Adrianne Geiger Dumond


Even good leaders often face uncertainty when they consider what skills need changing in the new job. In a recent newsletter published by the Center for Creative Leadership, they present four (4) important attributes to consider: Self- Awareness, Communications, Influence, and Learning Agility. The premise is that these skills vary depending on the job level in the organization.[1]

Self Awareness: This knowledge may be the most important for the accomplishment of all the skills. For example, do you lead intuitively, deliberately, or strategically and to what degree? If you move from an operational level to a management level, will you need to think strategically and how do you get there? Self-assessment instruments and feedback surveys provide this kind of knowledge so a person can use his/her strengths effectively and make adjustments to the weaknesses. ECOC has coaches skilled in this process and are able to assist in the planning and execution of this process.

Communications: Communications becomes more complex as one moves up the ladder. It is basic to success at many job levels, but requires a different perspective in a larger role. This is especially true if a new boss has been a peer before. Different skills may be building trust, encouraging discussion, listening well, and conveying the vision, mission, and strategic intent.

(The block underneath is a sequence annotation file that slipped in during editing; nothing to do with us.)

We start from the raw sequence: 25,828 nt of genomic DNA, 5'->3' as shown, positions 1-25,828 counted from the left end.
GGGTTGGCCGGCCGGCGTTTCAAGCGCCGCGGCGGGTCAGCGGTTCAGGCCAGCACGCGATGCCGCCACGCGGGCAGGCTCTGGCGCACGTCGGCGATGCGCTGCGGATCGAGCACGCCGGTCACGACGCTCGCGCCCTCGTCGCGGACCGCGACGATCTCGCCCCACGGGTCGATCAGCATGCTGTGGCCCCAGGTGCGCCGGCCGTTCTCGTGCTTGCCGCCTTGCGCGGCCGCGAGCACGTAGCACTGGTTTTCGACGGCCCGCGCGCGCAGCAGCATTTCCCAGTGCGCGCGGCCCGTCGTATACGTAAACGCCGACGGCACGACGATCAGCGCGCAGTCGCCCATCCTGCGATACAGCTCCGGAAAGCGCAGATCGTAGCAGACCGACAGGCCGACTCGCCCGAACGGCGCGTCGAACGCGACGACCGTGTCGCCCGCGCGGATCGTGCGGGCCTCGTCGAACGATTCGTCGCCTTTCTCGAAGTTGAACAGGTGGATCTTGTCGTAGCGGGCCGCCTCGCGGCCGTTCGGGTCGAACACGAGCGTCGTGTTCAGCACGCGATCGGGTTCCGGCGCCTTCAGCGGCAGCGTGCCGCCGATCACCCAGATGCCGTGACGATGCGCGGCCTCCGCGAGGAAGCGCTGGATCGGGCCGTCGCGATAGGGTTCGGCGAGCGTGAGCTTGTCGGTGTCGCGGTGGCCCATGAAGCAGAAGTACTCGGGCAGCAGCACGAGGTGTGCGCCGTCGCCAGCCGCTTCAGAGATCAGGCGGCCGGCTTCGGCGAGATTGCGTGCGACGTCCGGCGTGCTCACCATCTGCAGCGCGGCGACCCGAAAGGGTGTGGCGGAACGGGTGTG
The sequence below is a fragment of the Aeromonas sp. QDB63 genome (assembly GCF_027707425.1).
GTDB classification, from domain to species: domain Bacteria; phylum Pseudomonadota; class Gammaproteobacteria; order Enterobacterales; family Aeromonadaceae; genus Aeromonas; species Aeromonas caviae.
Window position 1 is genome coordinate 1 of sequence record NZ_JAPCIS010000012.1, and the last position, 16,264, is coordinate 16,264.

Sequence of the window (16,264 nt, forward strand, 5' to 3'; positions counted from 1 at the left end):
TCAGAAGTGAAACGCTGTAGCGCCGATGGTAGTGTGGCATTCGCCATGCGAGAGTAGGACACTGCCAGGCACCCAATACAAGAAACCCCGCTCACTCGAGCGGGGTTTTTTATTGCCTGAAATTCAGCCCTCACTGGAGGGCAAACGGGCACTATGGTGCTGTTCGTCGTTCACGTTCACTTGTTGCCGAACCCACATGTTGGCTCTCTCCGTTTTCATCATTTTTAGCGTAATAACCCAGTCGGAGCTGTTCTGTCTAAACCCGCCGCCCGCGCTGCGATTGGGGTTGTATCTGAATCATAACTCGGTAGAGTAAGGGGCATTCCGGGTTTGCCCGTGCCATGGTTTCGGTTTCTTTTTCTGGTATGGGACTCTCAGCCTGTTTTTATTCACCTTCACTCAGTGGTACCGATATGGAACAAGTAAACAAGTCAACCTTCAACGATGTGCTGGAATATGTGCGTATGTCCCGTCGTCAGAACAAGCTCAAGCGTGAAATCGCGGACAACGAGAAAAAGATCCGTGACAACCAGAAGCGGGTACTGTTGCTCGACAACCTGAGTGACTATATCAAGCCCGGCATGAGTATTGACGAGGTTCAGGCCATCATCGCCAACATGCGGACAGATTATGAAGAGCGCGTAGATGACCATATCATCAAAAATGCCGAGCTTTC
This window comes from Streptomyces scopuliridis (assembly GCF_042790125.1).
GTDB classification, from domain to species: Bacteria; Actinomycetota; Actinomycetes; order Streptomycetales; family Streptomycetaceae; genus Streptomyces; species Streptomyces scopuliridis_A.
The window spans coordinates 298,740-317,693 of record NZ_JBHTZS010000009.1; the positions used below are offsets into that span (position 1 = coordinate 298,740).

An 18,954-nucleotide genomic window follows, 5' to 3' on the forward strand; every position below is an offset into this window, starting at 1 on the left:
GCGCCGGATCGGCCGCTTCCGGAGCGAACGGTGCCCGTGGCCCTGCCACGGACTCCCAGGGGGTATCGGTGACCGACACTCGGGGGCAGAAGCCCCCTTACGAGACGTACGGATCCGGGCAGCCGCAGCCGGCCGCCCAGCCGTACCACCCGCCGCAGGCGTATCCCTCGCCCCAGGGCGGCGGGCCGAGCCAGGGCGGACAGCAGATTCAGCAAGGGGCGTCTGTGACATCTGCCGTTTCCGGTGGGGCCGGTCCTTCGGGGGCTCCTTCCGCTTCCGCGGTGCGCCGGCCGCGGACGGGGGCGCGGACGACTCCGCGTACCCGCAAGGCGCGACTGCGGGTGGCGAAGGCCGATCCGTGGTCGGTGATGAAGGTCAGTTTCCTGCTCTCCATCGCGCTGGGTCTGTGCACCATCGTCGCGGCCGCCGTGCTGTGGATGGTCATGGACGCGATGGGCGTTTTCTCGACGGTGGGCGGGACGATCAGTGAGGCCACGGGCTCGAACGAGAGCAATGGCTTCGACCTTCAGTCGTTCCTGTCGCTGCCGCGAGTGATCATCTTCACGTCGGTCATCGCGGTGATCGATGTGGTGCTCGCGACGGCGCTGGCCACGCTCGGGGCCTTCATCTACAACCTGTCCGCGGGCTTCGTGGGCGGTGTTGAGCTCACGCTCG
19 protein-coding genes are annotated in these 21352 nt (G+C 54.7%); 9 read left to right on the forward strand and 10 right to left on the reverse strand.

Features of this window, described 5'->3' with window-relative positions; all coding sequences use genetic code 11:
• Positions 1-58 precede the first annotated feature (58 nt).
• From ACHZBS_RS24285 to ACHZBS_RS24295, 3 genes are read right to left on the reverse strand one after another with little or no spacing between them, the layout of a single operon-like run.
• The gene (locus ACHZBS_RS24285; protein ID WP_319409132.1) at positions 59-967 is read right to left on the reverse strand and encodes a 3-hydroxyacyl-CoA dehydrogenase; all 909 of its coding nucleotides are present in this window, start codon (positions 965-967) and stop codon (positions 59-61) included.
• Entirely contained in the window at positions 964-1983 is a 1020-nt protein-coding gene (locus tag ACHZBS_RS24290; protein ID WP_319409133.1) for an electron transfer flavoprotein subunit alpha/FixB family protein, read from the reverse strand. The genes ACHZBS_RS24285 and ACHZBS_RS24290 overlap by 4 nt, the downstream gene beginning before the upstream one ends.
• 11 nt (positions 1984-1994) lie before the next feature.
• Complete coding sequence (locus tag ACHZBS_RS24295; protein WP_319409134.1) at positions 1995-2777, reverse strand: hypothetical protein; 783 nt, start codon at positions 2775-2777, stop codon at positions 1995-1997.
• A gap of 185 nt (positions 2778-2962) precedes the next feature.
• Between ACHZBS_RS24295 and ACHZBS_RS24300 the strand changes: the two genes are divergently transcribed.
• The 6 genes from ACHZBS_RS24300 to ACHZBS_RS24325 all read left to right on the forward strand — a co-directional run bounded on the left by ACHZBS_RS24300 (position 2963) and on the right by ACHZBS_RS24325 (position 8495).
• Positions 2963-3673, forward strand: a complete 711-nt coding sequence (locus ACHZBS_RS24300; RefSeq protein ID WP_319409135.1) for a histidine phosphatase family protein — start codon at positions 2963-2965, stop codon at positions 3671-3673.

Influence: Now you need to bring people along and influence their thinking, align the actions of others, and build commitment to achieve measureable outcomes. Again, it is wise to know one’s style of doing this so that adjustments can be made, if necessary. New skills required may be: presenting logical and compelling arguments, more focus on steering long-range objectives, giving insight, inspiration and motivation.